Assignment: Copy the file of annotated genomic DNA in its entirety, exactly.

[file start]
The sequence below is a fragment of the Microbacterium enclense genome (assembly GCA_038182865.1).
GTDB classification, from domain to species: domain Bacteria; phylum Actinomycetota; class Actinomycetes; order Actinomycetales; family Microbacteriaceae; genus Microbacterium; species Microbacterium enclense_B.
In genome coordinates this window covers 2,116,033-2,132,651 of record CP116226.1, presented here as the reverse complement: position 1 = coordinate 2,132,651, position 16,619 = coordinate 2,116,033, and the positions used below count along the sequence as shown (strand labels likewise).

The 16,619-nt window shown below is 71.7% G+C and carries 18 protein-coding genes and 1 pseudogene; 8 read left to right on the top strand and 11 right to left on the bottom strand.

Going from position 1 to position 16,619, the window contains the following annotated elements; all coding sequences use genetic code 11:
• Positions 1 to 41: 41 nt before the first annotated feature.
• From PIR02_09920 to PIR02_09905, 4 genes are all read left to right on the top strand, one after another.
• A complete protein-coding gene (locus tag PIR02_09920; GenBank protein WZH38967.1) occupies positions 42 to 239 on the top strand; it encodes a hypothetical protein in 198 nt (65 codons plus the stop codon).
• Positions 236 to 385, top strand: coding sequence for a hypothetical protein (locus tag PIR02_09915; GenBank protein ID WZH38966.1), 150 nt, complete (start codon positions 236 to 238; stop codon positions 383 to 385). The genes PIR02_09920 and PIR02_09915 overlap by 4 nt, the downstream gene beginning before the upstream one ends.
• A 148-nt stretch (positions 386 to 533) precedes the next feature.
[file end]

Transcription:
The sequence below is a fragment of the Microbacterium enclense genome (assembly GCA_038182865.1).
GTDB classification, from domain to species: domain Bacteria; phylum Actinomycetota; class Actinomycetes; order Actinomycetales; family Microbacteriaceae; genus Microbacterium; species Microbacterium enclense_B.
In genome coordinates this window covers 2,116,033-2,132,651 of record CP116226.1, presented here as the reverse complement: position 1 = coordinate 2,132,651, position 16,619 = coordinate 2,116,033, and the positions used below count along the sequence as shown (strand labels likewise).

The 16,619-nt window shown below is 71.7% G+C and carries 18 protein-coding genes and 1 pseudogene; 8 read left to right on the top strand and 11 right to left on the bottom strand.

Going from position 1 to position 16,619, the window contains the following annotated elements; all coding sequences use genetic code 11:
• Positions 1 to 41: 41 nt before the first annotated feature.
• From PIR02_09920 to PIR02_09905, 4 genes are all read left to right on the top strand, one after another.
• A complete protein-coding gene (locus tag PIR02_09920; GenBank protein WZH38967.1) occupies positions 42 to 239 on the top strand; it encodes a hypothetical protein in 198 nt (65 codons plus the stop codon).
• Positions 236 to 385, top strand: coding sequence for a hypothetical protein (locus tag PIR02_09915; GenBank protein ID WZH38966.1), 150 nt, complete (start codon positions 236 to 238; stop codon positions 383 to 385). The genes PIR02_09920 and PIR02_09915 overlap by 4 nt, the downstream gene beginning before the upstream one ends.
• A 148-nt stretch (positions 386 to 533) precedes the next feature.